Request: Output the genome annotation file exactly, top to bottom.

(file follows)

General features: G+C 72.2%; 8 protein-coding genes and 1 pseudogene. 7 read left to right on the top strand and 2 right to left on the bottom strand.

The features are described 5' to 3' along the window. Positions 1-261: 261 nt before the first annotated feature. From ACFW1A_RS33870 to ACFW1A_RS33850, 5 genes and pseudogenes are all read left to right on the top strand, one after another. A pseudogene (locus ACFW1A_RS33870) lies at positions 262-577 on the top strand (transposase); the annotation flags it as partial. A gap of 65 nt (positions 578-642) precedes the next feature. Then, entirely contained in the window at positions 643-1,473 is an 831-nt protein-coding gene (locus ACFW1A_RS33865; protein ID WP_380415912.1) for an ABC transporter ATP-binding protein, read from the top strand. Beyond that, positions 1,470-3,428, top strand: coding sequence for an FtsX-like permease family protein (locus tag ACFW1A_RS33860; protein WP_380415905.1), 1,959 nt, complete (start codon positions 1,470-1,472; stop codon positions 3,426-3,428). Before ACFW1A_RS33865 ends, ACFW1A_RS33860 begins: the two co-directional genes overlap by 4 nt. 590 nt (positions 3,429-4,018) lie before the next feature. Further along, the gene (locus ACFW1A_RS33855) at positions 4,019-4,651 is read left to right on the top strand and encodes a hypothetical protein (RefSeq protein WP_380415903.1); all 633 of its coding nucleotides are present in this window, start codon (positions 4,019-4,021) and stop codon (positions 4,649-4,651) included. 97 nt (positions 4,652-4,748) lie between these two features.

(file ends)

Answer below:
General features: G+C 72.2%; 8 protein-coding genes and 1 pseudogene. 7 read left to right on the top strand and 2 right to left on the bottom strand.

The features are described 5' to 3' along the window. Positions 1-261: 261 nt before the first annotated feature. From ACFW1A_RS33870 to ACFW1A_RS33850, 5 genes and pseudogenes are all read left to right on the top strand, one after another. A pseudogene (locus ACFW1A_RS33870) lies at positions 262-577 on the top strand (transposase); the annotation flags it as partial. A gap of 65 nt (positions 578-642) precedes the next feature. Then, entirely contained in the window at positions 643-1,473 is an 831-nt protein-coding gene (locus ACFW1A_RS33865; protein ID WP_380415912.1) for an ABC transporter ATP-binding protein, read from the top strand. Beyond that, positions 1,470-3,428, top strand: coding sequence for an FtsX-like permease family protein (locus tag ACFW1A_RS33860; protein WP_380415905.1), 1,959 nt, complete (start codon positions 1,470-1,472; stop codon positions 3,426-3,428). Before ACFW1A_RS33865 ends, ACFW1A_RS33860 begins: the two co-directional genes overlap by 4 nt. 590 nt (positions 3,429-4,018) lie before the next feature. Further along, the gene (locus ACFW1A_RS33855) at positions 4,019-4,651 is read left to right on the top strand and encodes a hypothetical protein (RefSeq protein WP_380415903.1); all 633 of its coding nucleotides are present in this window, start codon (positions 4,019-4,021) and stop codon (positions 4,649-4,651) included. 97 nt (positions 4,652-4,748) lie between these two features.